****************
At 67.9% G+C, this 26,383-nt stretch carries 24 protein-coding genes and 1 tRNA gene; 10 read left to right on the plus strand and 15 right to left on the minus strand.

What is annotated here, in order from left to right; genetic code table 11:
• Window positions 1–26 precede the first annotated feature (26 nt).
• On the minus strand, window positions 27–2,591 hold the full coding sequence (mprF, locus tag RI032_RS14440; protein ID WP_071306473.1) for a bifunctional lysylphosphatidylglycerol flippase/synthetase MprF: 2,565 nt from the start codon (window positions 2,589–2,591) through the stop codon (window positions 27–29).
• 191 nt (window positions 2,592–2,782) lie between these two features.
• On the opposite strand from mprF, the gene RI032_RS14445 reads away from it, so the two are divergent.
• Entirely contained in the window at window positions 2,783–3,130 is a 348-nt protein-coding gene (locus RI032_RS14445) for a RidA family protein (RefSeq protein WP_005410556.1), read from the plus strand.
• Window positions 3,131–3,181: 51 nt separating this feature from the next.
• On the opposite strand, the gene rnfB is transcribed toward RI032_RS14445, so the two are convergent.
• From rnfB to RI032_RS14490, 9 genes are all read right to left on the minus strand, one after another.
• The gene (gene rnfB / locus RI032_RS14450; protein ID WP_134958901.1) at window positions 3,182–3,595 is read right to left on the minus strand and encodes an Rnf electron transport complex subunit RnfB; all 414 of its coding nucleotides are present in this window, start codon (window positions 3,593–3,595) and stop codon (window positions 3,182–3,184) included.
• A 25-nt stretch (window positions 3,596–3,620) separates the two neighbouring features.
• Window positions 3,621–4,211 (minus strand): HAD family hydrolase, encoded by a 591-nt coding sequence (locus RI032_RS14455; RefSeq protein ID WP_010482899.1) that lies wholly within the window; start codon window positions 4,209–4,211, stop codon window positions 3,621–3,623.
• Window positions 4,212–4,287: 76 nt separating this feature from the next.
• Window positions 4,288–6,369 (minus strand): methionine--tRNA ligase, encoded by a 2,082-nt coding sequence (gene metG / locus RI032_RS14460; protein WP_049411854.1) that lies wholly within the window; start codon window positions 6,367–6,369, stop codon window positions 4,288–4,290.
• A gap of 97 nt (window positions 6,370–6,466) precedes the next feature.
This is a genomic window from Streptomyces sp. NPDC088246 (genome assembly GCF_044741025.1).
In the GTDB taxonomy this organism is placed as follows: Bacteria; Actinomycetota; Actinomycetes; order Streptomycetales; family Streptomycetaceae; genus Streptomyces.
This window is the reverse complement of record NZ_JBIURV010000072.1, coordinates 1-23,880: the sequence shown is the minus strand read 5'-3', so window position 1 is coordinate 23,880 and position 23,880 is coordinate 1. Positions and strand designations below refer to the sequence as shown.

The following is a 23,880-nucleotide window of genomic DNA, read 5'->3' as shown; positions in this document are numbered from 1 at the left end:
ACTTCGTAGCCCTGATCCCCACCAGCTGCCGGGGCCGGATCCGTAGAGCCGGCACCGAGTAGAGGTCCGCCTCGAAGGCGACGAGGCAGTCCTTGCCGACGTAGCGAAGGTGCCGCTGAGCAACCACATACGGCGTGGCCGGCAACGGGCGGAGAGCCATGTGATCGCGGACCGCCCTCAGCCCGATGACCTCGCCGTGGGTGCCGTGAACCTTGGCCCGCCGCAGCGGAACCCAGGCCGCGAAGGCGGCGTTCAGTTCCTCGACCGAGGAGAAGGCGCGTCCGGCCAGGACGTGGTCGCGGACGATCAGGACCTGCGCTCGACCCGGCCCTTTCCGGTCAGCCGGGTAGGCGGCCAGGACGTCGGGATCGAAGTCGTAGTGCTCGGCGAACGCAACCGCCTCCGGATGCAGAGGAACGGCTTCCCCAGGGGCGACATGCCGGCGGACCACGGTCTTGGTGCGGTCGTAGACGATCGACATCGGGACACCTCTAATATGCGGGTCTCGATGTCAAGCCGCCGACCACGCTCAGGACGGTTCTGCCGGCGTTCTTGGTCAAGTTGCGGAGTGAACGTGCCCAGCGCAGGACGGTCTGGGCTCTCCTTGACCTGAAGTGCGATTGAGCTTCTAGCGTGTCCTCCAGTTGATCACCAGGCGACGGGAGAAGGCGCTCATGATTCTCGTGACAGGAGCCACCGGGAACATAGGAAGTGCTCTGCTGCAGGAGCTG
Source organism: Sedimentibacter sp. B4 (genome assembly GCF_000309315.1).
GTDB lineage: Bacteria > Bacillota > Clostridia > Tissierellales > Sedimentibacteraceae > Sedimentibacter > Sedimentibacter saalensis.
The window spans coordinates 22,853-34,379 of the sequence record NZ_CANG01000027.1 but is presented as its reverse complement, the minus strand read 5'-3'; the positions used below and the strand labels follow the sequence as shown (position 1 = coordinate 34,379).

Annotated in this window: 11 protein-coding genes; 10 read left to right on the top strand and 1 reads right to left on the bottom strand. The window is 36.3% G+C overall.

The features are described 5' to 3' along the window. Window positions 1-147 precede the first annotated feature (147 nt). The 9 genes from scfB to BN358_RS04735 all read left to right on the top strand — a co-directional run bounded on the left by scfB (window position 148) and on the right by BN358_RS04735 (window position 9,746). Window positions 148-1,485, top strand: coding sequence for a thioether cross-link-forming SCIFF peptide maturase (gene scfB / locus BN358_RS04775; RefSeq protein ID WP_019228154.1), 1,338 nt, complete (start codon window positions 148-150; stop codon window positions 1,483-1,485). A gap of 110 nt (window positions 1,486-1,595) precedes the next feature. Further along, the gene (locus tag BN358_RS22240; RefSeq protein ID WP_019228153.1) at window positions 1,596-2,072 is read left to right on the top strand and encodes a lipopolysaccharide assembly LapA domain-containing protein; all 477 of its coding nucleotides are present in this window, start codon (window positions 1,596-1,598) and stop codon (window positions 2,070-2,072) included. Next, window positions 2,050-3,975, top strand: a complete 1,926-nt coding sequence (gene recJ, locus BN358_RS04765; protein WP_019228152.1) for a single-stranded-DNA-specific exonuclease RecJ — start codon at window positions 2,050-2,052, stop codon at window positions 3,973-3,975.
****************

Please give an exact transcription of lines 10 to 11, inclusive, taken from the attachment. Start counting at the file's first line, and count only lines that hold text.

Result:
• From rnfB to RI032_RS14490, 9 genes are all read right to left on the minus strand, one after another.
• The gene (gene rnfB / locus RI032_RS14450; protein ID WP_134958901.1) at window positions 3,182–3,595 is read right to left on the minus strand and encodes an Rnf electron transport complex subunit RnfB; all 414 of its coding nucleotides are present in this window, start codon (window positions 3,593–3,595) and stop codon (window positions 3,182–3,184) included.